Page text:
“Mr. Holmes, you must widen your gaze. I’m concerned you underestimate the gravity of coming events. You and I are bound on a journey that will twist the very fabric of nature. But beneath your mask of logic, I sense a fragility. That worries me. Steel your mind. Holmes. I need you.
This was quite possibly my favorite scene from the movie, as it perfectly exemplified the journey that the character was about to embark on. This monolog was perfectly delivered by the film’s villain played by Mark Strong and could be seen as the battle cry for Robert Downey Jr.’s Holmes. With an original story from Producer Lionel Wignam, this reimagining of the beloved characters thrust us into the action right away with Holmes hot on the trail of a killer. Hired to find a kidnapped girl, Holmes locates her and prevents her from being sacrificed for a dark arts ritual. Capturing the mastermind, Lord Henry Blackwood (Mark Strong), Holmes forgoes the credit as per usual.
Months later, Holmes’ mind is rebelling in stagnation. Without another case to occupy his facilities, he becomes a hermit, engaging in loud and destructive experiments. Further complicating his life, his partnership with his most trusted ally, Dr. John Watson, is ending, as Watson intends to marry and will be settling in to establish his medical practice. He needn’t worried too long about stagnation, as a former rival termed “The Woman”, Irene, arrives shortly to enlist his services. In addition, Blackwood somehow survives his own execution, furthering the legend of his occult abilities, and returns with a devious plan that threatens to twist the fabric of nature.
“Guy is the perfect director for this reimagination of Sherlock, because he is an innovator.”
That was RDJ’s assessment of Ritchie’s ability as a director. It is a sound assessment, too, as Ritchie’s unique style of storytelling is well suited for the film. I would go as far to say that he may have been one of the only directors who could have reimagined the series in this manner. He focuses on creating character-driven stories, infusing each person with their style and personalities that establishes great chemistry. This film is no exception, either, as that is a key factor in the success of this film.
Character-driven materials are only as good as the people who are playing those characters, and they have assembled a A-list that includes Robert Downey Jr., Jude Law, Rachel McAdams, and Mark Strong. Individually they are all powerhouses; put together is a thing of beauty, especially the relationship between Downey and Law. Their relationship is brotherly in the sense that truly rely on one another while at the same time annoying one another. The back-and-forth banter when they were arrested, when a pent-up Watson airs his grievances, only to be met with an offer for holiday in the country to which Holmes invites himself along, was among one of my favorite scenes of the film’s chemistry.
A close second would be McAdams and Downey at the Hotel Grand, where she manages to outwit him again. During this exchange, we can see that the relationship between these two is deeper than anticipated. They are similar in many ways, which speaks to the attraction, but circumstances and Holmes’ inability to fully trust Alder (and with good reason, as according to Watson’s own account, she has outsmarted him twice), as well as Adler’s clear ulterior motives complicate the relationship. To speak of the individual performances, Downey is clearly the big draw, portraying Holmes as gruff while still displaying an unrivaled intellect. Downey’s smug style of quips perfectly meshes with the character, injecting much needed and appreciated comedy into the film.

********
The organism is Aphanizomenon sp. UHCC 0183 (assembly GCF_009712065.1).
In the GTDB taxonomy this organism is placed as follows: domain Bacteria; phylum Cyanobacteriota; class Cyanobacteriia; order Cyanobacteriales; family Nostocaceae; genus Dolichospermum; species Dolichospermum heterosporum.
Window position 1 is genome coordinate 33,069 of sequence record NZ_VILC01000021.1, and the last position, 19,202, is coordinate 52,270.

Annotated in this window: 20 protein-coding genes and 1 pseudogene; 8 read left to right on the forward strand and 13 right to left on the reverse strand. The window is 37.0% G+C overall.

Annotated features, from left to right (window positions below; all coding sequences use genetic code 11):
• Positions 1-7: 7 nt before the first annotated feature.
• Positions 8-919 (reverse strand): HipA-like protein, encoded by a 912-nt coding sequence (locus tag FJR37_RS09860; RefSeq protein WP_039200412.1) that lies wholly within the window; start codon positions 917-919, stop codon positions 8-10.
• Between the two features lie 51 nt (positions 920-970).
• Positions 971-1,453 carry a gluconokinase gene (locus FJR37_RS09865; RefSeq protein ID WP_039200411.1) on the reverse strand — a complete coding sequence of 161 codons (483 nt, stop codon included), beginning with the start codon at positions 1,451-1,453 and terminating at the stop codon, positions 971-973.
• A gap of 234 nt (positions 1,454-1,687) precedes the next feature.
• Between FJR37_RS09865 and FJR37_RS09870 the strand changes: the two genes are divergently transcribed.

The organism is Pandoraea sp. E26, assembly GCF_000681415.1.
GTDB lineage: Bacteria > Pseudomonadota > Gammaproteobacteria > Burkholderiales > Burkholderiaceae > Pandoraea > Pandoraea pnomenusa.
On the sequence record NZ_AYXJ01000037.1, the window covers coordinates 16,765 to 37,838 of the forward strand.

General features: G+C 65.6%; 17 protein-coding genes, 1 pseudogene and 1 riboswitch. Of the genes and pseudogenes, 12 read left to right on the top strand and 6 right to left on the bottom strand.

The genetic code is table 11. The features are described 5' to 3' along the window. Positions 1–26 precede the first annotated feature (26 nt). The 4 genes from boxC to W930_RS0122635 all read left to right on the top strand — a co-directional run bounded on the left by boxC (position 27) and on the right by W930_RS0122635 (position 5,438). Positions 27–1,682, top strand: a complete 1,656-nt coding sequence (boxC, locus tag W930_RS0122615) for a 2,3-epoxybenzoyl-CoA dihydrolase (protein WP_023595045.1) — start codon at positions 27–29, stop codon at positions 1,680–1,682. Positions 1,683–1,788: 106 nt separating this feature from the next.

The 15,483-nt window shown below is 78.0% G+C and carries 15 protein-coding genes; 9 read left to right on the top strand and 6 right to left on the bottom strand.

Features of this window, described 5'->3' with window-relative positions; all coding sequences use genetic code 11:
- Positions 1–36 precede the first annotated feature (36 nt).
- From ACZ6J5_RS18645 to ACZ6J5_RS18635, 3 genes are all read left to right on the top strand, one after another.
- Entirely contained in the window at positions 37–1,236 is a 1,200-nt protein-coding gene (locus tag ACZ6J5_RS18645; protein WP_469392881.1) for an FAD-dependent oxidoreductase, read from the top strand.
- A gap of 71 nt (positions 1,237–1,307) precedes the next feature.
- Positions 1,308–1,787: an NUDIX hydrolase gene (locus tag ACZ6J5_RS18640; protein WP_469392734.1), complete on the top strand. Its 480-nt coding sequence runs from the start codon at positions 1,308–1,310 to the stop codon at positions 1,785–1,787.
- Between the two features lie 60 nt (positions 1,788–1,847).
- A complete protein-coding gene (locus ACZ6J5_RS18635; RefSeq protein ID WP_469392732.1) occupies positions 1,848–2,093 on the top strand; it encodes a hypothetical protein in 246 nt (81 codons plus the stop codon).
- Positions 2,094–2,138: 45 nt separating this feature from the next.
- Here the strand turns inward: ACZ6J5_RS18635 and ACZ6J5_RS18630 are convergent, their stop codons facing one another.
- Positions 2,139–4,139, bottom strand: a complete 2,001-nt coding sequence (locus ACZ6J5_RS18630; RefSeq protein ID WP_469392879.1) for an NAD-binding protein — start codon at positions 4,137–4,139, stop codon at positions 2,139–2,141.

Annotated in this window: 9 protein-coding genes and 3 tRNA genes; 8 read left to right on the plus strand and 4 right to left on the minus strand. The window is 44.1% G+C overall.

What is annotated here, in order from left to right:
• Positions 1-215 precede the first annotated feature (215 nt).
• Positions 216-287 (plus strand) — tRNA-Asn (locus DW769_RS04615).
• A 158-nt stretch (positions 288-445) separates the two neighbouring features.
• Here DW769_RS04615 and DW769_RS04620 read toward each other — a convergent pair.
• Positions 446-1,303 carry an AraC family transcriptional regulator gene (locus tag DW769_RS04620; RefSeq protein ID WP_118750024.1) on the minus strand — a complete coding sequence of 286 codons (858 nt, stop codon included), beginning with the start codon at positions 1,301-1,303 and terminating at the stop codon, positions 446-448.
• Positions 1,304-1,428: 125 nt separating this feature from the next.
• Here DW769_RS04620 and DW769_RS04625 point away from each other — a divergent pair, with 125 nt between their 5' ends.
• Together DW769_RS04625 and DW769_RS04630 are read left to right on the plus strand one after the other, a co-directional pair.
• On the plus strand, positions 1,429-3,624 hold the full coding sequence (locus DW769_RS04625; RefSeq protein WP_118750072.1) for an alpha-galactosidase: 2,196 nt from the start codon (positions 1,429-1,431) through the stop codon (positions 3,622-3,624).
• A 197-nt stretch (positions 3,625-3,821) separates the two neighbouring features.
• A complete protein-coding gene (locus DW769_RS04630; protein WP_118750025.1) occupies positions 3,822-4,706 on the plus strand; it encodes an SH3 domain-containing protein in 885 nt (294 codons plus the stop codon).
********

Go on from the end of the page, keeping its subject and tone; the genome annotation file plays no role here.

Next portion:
The film also nicely sets up for another installment (which came in 2011 in the form of Sherlock Holmes: A Game of Shadows), by teasing the introduction of Holmes’ most known antagonist: Moriarty. This character was rife with intrigue, due in large part to the fact that he works from the shadows. Only tidbits about the character are presented, but I can still remember that what was revealed made me hungry for the next film.
Sherlock Holmes is presented in a slightly modified aspect ratio of 1.78:1. from its original 1.85:1. It comes in with an average bitrate of 65mbps. I’m not in love with the alteration, but it doesn’t appear to cause the film to lose any of its peripheral detail. The ultra-high-definition image presentation is a hard one to fairly evaluate. There is some tremendous cinematography here, but it is also severely layered with both computer-generated enhancements and layers of processing from color gradients to contrast. That leaves us with a visually stunning image, but one that also looks rather artificial. The London exteriors are heavily graded with colors desaturated, and even the natural elements given a highly stylized appearance. The result is also often a rather soft look with a particularly glossy edge to the grit and grime of the environments. Close-ups offer some of the finer detail, but even here there is the aura of something artificial. It’s all part of the style and has very little to do with the master specifics here. Black levels are average with shadow definition harmed by the style. There’s an almost graphic-novel feel to the whole thing, and again that’s pretty much the style in which it was shot. HDR doesn’t really add anything to the color here but rather helps a bit with the contrast issues. At least light sources get a little more punch than in earlier releases.